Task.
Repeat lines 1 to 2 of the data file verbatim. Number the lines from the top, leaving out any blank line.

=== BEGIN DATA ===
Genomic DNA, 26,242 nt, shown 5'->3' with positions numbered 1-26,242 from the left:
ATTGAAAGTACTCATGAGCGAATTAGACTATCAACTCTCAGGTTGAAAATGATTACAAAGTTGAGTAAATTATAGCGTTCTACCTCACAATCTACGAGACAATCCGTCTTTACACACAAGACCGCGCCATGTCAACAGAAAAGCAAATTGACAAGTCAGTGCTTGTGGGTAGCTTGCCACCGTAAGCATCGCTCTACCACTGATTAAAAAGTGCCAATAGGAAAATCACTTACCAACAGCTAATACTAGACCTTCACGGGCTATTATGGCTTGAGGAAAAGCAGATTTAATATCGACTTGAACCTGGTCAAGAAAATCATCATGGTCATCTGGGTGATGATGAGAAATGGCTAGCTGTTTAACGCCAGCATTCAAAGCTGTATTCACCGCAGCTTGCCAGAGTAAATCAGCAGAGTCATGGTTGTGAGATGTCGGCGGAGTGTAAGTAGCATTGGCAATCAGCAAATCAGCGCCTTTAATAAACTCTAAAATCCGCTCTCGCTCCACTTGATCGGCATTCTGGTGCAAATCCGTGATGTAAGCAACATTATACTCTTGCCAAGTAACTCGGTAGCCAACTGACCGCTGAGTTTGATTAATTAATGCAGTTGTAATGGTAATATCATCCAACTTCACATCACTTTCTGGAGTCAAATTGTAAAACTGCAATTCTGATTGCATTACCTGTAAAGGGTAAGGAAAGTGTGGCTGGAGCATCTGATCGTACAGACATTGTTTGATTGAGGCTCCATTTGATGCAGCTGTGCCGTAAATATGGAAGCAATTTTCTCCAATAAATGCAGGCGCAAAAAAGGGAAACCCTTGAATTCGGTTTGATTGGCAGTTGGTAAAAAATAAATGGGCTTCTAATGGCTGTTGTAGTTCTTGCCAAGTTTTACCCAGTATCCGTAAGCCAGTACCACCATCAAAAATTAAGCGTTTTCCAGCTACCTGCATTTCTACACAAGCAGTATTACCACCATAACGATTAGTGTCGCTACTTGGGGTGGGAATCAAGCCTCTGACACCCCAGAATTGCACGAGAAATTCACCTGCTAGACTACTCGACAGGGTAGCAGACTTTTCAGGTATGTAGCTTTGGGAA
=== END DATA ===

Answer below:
Genomic DNA, 26,242 nt, shown 5'->3' with positions numbered 1-26,242 from the left:
ATTGAAAGTACTCATGAGCGAATTAGACTATCAACTCTCAGGTTGAAAATGATTACAAAGTTGAGTAAATTATAGCGTTCTACCTCACAATCTACGAGACAATCCGTCTTTACACACAAGACCGCGCCATGTCAACAGAAAAGCAAATTGACAAGTCAGTGCTTGTGGGTAGCTTGCCACCGTAAGCATCGCTCTACCACTGATTAAAAAGTGCCAATAGGAAAATCACTTACCAACAGCTAATACTAGACCTTCACGGGCTATTATGGCTTGAGGAAAAGCAGATTTAATATCGACTTGAACCTGGTCAAGAAAATCATCATGGTCATCTGGGTGATGATGAGAAATGGCTAGCTGTTTAACGCCAGCATTCAAAGCTGTATTCACCGCAGCTTGCCAGAGTAAATCAGCAGAGTCATGGTTGTGAGATGTCGGCGGAGTGTAAGTAGCATTGGCAATCAGCAAATCAGCGCCTTTAATAAACTCTAAAATCCGCTCTCGCTCCACTTGATCGGCATTCTGGTGCAAATCCGTGATGTAAGCAACATTATACTCTTGCCAAGTAACTCGGTAGCCAACTGACCGCTGAGTTTGATTAATTAATGCAGTTGTAATGGTAATATCATCCAACTTCACATCACTTTCTGGAGTCAAATTGTAAAACTGCAATTCTGATTGCATTACCTGTAAAGGGTAAGGAAAGTGTGGCTGGAGCATCTGATCGTACAGACATTGTTTGATTGAGGCTCCATTTGATGCAGCTGTGCCGTAAATATGGAAGCAATTTTCTCCAATAAATGCAGGCGCAAAAAAGGGAAACCCTTGAATTCGGTTTGATTGGCAGTTGGTAAAAAATAAATGGGCTTCTAATGGCTGTTGTAGTTCTTGCCAAGTTTTACCCAGTATCCGTAAGCCAGTACCACCATCAAAAATTAAGCGTTTTCCAGCTACCTGCATTTCTACACAAGCAGTATTACCACCATAACGATTAGTGTCGCTACTTGGGGTGGGAATCAAGCCTCTGACACCCCAGAATTGCACGAGAAATTCACCTGCTAGACTACTCGACAGGGTAGCAGACTTTTCAGGTATGTAGCTTTGGGAA